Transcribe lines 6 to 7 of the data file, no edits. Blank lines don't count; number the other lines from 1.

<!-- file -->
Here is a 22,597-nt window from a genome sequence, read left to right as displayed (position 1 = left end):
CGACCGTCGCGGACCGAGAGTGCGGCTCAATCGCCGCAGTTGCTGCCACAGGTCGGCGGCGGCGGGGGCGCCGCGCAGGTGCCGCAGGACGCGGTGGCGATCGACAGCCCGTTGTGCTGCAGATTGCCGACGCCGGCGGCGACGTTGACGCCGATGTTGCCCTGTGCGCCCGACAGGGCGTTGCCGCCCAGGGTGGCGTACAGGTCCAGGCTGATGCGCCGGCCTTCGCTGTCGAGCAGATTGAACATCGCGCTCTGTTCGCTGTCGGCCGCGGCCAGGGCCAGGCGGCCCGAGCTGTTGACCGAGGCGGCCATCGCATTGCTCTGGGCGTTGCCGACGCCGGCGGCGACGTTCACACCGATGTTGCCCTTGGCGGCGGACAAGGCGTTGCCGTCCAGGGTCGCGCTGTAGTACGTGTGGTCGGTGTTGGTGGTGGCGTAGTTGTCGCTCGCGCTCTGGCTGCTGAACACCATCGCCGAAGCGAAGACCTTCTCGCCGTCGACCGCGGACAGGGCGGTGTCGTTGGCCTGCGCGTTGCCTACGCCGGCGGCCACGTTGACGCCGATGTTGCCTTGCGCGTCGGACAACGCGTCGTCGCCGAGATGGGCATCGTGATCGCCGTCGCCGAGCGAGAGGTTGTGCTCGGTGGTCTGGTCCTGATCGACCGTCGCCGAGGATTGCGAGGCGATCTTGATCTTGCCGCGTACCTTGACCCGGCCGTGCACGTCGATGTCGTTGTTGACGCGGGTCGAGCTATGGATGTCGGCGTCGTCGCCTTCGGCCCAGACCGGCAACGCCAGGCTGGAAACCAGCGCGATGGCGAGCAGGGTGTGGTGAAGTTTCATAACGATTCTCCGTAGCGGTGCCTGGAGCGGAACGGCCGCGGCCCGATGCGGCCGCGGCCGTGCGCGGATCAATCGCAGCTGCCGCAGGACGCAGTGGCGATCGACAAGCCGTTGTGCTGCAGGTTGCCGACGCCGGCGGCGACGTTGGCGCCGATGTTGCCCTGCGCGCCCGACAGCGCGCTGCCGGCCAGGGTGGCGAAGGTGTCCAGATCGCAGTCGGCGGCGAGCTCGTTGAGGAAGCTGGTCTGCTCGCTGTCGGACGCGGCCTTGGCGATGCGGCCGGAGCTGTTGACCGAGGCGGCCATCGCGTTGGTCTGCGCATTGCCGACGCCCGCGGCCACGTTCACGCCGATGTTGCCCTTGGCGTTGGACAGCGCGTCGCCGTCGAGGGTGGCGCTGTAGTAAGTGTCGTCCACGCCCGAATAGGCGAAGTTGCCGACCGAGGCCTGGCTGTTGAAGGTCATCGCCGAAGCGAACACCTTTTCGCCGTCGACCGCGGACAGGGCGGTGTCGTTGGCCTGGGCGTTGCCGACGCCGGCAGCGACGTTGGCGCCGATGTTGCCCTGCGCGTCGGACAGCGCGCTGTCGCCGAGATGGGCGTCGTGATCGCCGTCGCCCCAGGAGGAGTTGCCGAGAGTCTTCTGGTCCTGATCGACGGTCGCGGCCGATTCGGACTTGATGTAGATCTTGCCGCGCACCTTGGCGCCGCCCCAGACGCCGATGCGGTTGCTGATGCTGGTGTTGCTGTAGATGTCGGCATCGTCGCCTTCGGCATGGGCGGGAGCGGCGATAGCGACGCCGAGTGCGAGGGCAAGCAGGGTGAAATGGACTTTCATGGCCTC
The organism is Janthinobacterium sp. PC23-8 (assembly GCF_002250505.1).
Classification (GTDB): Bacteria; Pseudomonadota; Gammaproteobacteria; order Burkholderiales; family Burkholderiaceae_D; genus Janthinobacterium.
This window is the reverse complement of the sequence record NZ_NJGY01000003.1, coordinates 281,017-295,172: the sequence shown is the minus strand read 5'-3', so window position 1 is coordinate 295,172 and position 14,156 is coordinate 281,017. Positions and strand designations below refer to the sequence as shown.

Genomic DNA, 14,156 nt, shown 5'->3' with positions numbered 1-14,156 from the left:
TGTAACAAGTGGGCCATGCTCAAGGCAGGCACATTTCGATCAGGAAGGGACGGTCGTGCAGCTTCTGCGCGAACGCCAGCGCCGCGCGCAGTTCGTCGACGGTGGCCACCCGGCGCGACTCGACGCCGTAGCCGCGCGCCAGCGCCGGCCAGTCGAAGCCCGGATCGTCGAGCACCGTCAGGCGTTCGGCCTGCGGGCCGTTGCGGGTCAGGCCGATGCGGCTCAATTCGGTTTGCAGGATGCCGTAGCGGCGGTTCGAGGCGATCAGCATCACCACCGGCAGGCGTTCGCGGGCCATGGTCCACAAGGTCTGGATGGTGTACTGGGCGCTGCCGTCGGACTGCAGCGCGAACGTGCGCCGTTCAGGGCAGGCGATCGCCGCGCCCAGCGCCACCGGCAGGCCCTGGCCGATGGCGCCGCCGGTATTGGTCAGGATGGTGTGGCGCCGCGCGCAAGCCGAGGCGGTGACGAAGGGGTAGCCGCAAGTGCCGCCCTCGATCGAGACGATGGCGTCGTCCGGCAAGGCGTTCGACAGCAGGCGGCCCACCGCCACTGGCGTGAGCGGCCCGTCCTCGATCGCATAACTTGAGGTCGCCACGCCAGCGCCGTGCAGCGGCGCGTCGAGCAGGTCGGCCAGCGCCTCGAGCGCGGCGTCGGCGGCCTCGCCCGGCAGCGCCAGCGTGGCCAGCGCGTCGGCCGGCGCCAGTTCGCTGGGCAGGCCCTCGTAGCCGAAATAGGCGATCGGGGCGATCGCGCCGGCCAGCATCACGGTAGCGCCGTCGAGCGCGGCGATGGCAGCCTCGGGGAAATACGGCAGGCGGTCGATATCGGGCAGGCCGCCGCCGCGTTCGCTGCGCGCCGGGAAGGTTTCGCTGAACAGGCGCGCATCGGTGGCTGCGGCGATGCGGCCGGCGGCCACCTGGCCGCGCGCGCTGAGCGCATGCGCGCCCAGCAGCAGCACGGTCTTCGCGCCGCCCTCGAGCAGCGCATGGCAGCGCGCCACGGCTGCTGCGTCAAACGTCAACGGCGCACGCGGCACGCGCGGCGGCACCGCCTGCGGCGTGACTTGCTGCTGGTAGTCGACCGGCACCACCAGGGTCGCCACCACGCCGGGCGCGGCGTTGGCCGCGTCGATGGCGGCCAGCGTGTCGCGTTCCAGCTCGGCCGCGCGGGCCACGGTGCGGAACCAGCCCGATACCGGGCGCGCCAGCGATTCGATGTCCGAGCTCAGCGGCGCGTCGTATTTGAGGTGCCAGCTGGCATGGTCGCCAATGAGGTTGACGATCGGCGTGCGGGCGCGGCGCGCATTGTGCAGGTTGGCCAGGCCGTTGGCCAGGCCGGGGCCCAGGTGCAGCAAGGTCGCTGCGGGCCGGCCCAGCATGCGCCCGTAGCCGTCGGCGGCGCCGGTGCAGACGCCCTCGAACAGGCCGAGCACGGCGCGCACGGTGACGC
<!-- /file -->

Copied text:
Genomic DNA, 14,156 nt, shown 5'->3' with positions numbered 1-14,156 from the left:
TGTAACAAGTGGGCCATGCTCAAGGCAGGCACATTTCGATCAGGAAGGGACGGTCGTGCAGCTTCTGCGCGAACGCCAGCGCCGCGCGCAGTTCGTCGACGGTGGCCACCCGGCGCGACTCGACGCCGTAGCCGCGCGCCAGCGCCGGCCAGTCGAAGCCCGGATCGTCGAGCACCGTCAGGCGTTCGGCCTGCGGGCCGTTGCGGGTCAGGCCGATGCGGCTCAATTCGGTTTGCAGGATGCCGTAGCGGCGGTTCGAGGCGATCAGCATCACCACCGGCAGGCGTTCGCGGGCCATGGTCCACAAGGTCTGGATGGTGTACTGGGCGCTGCCGTCGGACTGCAGCGCGAACGTGCGCCGTTCAGGGCAGGCGATCGCCGCGCCCAGCGCCACCGGCAGGCCCTGGCCGATGGCGCCGCCGGTATTGGTCAGGATGGTGTGGCGCCGCGCGCAAGCCGAGGCGGTGACGAAGGGGTAGCCGCAAGTGCCGCCCTCGATCGAGACGATGGCGTCGTCCGGCAAGGCGTTCGACAGCAGGCGGCCCACCGCCACTGGCGTGAGCGGCCCGTCCTCGATCGCATAACTTGAGGTCGCCACGCCAGCGCCGTGCAGCGGCGCGTCGAGCAGGTCGGCCAGCGCCTCGAGCGCGGCGTCGGCGGCCTCGCCCGGCAGCGCCAGCGTGGCCAGCGCGTCGGCCGGCGCCAGTTCGCTGGGCAGGCCCTCGTAGCCGAAATAGGCGATCGGGGCGATCGCGCCGGCCAGCATCACGGTAGCGCCGTCGAGCGCGGCGATGGCAGCCTCGGGGAAATACGGCAGGCGGTCGATATCGGGCAGGCCGCCGCCGCGTTCGCTGCGCGCCGGGAAGGTTTCGCTGAACAGGCGCGCATCGGTGGCTGCGGCGATGCGGCCGGCGGCCACCTGGCCGCGCGCGCTGAGCGCATGCGCGCCCAGCAGCAGCACGGTCTTCGCGCCGCCCTCGAGCAGCGCATGGCAGCGCGCCACGGCTGCTGCGTCAAACGTCAACGGCGCACGCGGCACGCGCGGCGGCACCGCCTGCGGCGTGACTTGCTGCTGGTAGTCGACCGGCACCACCAGGGTCGCCACCACGCCGGGCGCGGCGTTGGCCGCGTCGATGGCGGCCAGCGTGTCGCGTTCCAGCTCGGCCGCGCGGGCCACGGTGCGGAACCAGCCCGATACCGGGCGCGCCAGCGATTCGATGTCCGAGCTCAGCGGCGCGTCGTATTTGAGGTGCCAGCTGGCATGGTCGCCAATGAGGTTGACGATCGGCGTGCGGGCGCGGCGCGCATTGTGCAGGTTGGCCAGGCCGTTGGCCAGGCCGGGGCCCAGGTGCAGCAAGGTCGCTGCGGGCCGGCCCAGCATGCGCCCGTAGCCGTCGGCGGCGCCGGTGCAGACGCCCTCGAACAGGCCGAGCACGGCGCGCACGGTGACGC